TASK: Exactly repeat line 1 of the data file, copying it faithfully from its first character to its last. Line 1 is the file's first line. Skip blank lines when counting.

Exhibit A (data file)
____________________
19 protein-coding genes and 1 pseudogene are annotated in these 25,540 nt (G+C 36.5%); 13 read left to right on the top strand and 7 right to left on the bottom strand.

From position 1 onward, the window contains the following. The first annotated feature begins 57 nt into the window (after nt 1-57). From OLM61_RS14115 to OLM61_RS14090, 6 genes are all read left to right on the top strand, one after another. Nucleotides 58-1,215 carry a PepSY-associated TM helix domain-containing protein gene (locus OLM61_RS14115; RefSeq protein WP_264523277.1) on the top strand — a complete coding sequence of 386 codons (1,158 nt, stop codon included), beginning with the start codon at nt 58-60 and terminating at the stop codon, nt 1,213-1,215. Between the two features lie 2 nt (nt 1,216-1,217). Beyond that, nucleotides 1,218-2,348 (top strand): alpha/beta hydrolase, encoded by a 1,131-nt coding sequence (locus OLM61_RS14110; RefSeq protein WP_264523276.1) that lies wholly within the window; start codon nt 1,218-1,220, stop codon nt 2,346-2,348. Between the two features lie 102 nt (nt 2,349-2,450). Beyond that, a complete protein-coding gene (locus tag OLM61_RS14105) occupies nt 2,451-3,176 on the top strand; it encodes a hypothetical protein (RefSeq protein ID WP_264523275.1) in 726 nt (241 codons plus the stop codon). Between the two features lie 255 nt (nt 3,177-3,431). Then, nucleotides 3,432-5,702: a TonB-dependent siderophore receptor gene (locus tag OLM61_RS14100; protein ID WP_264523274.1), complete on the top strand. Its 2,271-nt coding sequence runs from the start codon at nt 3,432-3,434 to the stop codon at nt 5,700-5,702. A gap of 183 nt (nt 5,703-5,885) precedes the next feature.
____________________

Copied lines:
19 protein-coding genes and 1 pseudogene are annotated in these 25,540 nt (G+C 36.5%); 13 read left to right on the top strand and 7 right to left on the bottom strand.